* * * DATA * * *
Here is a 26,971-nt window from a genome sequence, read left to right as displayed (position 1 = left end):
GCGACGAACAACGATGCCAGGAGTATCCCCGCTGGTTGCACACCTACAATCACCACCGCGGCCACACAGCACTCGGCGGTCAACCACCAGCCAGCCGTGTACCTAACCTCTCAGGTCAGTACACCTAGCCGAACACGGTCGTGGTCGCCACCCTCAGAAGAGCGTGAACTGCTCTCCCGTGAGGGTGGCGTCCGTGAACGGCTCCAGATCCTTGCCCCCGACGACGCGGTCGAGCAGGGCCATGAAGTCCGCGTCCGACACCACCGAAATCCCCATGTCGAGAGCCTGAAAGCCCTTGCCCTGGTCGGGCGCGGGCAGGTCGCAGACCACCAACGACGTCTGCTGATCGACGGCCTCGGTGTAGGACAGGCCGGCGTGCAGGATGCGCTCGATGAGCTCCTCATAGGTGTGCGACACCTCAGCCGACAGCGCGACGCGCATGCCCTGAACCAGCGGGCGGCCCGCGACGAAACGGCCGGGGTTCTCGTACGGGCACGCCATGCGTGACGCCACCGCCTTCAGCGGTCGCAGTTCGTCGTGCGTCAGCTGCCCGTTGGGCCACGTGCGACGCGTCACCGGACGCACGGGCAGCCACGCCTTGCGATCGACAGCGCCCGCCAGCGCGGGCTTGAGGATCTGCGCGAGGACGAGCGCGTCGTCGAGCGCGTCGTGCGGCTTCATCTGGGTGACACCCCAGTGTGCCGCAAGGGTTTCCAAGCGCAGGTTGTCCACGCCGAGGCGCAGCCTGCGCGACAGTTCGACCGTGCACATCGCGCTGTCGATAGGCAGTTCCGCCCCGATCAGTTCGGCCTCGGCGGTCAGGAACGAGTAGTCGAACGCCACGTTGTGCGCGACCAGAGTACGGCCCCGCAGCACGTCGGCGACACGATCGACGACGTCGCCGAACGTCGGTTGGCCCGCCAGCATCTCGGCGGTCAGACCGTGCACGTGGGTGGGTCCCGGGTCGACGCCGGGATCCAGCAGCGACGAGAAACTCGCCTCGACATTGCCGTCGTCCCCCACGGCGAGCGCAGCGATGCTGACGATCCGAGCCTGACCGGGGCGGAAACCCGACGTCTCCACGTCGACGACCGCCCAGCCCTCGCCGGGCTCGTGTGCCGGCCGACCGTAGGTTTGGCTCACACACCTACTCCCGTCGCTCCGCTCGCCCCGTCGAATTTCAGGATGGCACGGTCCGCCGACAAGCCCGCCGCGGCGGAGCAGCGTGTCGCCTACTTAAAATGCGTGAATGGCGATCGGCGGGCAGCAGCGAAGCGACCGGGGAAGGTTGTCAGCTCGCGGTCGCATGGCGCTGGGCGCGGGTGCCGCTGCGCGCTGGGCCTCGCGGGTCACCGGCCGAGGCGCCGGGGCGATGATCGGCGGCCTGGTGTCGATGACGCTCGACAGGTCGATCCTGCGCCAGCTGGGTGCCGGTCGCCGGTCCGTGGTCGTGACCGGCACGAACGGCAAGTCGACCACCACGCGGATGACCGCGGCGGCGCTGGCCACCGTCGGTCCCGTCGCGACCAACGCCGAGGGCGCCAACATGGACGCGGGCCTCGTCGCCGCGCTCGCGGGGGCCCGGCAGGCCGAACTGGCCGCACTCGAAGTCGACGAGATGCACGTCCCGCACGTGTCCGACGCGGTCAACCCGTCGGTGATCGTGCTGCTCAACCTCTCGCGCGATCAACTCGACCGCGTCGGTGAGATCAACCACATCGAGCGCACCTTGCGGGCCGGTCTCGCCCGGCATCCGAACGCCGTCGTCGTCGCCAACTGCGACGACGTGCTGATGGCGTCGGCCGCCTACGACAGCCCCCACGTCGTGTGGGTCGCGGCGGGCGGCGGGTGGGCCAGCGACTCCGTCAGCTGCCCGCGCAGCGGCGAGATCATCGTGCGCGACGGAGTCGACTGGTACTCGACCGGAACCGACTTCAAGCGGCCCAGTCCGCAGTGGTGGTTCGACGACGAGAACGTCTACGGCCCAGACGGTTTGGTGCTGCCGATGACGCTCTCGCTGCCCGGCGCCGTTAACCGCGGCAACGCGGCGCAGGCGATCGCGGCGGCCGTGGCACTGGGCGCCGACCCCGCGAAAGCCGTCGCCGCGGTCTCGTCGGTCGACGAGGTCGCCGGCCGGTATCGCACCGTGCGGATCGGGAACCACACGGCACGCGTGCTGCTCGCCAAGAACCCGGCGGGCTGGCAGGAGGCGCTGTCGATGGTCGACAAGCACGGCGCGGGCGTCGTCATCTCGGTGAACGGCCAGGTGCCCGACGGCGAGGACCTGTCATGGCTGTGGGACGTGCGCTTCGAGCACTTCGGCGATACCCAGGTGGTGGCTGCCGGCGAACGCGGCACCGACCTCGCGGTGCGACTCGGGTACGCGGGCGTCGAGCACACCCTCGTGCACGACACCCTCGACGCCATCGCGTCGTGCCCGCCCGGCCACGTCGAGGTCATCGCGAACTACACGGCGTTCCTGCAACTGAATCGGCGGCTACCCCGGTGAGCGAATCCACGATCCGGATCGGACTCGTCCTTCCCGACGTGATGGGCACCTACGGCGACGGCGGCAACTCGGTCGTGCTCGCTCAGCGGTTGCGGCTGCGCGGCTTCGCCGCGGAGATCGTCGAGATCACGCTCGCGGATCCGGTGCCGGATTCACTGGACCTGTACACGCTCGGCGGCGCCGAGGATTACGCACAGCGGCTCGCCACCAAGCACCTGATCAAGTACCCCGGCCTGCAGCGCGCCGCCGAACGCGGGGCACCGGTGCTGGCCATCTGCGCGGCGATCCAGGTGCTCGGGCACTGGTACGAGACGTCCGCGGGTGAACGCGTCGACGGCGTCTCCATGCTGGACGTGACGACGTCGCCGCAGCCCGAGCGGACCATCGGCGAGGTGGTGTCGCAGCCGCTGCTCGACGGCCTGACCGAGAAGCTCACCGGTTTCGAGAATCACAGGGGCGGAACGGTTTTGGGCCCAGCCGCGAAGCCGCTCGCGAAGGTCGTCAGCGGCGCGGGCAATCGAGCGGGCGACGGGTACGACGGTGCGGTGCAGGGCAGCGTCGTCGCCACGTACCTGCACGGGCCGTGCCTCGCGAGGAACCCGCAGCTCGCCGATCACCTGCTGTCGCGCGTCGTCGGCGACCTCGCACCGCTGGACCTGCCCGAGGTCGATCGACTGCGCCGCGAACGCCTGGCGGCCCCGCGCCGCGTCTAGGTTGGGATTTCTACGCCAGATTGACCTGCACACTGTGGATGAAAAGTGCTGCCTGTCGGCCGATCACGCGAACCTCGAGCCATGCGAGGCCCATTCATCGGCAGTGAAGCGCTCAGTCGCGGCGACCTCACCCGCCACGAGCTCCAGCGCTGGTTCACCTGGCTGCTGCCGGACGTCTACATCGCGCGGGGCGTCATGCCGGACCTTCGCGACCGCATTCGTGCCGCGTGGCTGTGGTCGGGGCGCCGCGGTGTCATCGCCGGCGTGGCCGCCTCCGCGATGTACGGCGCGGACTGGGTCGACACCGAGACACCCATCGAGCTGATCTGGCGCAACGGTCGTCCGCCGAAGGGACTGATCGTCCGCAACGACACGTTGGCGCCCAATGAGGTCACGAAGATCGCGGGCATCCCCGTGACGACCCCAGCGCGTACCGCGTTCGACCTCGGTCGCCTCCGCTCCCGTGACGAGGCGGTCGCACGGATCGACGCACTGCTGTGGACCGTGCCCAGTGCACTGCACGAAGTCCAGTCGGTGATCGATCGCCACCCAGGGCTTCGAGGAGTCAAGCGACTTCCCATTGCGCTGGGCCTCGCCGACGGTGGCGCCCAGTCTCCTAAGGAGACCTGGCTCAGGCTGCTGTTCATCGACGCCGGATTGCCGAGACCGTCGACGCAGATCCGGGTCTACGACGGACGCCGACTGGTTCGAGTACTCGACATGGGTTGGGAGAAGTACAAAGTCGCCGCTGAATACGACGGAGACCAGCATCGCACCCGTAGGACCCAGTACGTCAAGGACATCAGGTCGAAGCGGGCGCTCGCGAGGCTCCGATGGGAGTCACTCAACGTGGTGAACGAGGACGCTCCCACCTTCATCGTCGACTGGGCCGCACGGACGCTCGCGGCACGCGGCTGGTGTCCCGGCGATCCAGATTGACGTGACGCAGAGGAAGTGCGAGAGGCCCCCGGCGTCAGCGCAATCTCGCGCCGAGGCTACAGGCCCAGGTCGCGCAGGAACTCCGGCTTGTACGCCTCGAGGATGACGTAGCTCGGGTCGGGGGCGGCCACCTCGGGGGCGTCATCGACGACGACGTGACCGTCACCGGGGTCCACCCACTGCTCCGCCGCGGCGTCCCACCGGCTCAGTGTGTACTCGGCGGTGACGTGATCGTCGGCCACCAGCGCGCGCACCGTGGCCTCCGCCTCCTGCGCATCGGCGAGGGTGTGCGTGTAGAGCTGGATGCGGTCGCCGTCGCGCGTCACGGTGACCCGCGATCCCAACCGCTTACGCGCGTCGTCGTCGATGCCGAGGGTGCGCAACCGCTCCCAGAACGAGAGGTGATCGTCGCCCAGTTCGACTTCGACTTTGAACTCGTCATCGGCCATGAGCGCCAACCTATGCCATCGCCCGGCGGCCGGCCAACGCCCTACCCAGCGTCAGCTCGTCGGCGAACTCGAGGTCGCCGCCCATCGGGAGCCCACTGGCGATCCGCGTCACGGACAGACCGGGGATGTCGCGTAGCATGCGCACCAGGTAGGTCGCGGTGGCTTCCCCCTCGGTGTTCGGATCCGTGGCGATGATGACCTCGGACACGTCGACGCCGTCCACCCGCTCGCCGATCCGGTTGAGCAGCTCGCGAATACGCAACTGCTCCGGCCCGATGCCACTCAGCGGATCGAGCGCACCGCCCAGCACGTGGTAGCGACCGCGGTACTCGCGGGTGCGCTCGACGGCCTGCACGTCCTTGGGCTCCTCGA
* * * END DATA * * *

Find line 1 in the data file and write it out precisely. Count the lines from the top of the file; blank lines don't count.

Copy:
Here is a 26,971-nt window from a genome sequence, read left to right as displayed (position 1 = left end):